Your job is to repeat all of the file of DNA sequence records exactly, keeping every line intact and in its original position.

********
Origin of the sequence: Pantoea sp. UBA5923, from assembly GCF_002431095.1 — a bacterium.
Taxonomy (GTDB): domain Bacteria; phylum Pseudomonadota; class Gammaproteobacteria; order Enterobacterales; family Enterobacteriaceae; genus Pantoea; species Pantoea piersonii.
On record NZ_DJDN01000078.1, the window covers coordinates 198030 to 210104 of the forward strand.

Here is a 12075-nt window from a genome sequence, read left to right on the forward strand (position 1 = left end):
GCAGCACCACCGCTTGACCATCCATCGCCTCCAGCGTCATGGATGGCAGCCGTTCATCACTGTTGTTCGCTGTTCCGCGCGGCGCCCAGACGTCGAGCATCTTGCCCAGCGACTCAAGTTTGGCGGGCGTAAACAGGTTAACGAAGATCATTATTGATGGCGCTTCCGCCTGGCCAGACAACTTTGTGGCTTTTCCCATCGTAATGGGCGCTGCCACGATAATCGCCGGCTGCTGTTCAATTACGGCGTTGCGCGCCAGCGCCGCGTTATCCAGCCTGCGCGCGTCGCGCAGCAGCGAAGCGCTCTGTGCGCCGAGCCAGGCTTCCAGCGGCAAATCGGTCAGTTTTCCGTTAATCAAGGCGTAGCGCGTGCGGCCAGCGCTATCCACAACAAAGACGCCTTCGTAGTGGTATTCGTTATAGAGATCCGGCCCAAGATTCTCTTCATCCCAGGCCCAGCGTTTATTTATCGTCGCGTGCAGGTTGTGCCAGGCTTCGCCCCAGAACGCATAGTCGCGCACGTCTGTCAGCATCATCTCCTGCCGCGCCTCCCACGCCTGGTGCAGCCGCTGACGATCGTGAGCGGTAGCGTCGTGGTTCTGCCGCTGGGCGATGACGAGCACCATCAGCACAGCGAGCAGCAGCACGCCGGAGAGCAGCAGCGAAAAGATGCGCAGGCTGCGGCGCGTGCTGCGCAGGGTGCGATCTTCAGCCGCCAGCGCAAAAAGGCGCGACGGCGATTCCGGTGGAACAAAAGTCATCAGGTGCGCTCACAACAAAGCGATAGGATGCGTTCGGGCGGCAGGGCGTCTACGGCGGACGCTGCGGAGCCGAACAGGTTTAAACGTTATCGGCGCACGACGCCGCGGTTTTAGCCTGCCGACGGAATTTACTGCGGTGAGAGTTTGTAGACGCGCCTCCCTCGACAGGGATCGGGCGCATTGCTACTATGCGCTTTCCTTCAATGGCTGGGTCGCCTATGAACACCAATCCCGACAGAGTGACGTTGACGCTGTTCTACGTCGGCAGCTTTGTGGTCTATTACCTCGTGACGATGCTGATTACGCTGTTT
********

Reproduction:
Origin of the sequence: Pantoea sp. UBA5923, from assembly GCF_002431095.1 — a bacterium.
Taxonomy (GTDB): domain Bacteria; phylum Pseudomonadota; class Gammaproteobacteria; order Enterobacterales; family Enterobacteriaceae; genus Pantoea; species Pantoea piersonii.
On record NZ_DJDN01000078.1, the window covers coordinates 198030 to 210104 of the forward strand.

Here is a 12075-nt window from a genome sequence, read left to right on the forward strand (position 1 = left end):
GCAGCACCACCGCTTGACCATCCATCGCCTCCAGCGTCATGGATGGCAGCCGTTCATCACTGTTGTTCGCTGTTCCGCGCGGCGCCCAGACGTCGAGCATCTTGCCCAGCGACTCAAGTTTGGCGGGCGTAAACAGGTTAACGAAGATCATTATTGATGGCGCTTCCGCCTGGCCAGACAACTTTGTGGCTTTTCCCATCGTAATGGGCGCTGCCACGATAATCGCCGGCTGCTGTTCAATTACGGCGTTGCGCGCCAGCGCCGCGTTATCCAGCCTGCGCGCGTCGCGCAGCAGCGAAGCGCTCTGTGCGCCGAGCCAGGCTTCCAGCGGCAAATCGGTCAGTTTTCCGTTAATCAAGGCGTAGCGCGTGCGGCCAGCGCTATCCACAACAAAGACGCCTTCGTAGTGGTATTCGTTATAGAGATCCGGCCCAAGATTCTCTTCATCCCAGGCCCAGCGTTTATTTATCGTCGCGTGCAGGTTGTGCCAGGCTTCGCCCCAGAACGCATAGTCGCGCACGTCTGTCAGCATCATCTCCTGCCGCGCCTCCCACGCCTGGTGCAGCCGCTGACGATCGTGAGCGGTAGCGTCGTGGTTCTGCCGCTGGGCGATGACGAGCACCATCAGCACAGCGAGCAGCAGCACGCCGGAGAGCAGCAGCGAAAAGATGCGCAGGCTGCGGCGCGTGCTGCGCAGGGTGCGATCTTCAGCCGCCAGCGCAAAAAGGCGCGACGGCGATTCCGGTGGAACAAAAGTCATCAGGTGCGCTCACAACAAAGCGATAGGATGCGTTCGGGCGGCAGGGCGTCTACGGCGGACGCTGCGGAGCCGAACAGGTTTAAACGTTATCGGCGCACGACGCCGCGGTTTTAGCCTGCCGACGGAATTTACTGCGGTGAGAGTTTGTAGACGCGCCTCCCTCGACAGGGATCGGGCGCATTGCTACTATGCGCTTTCCTTCAATGGCTGGGTCGCCTATGAACACCAATCCCGACAGAGTGACGTTGACGCTGTTCTACGTCGGCAGCTTTGTGGTCTATTACCTCGTGACGATGCTGATTACGCTGTTT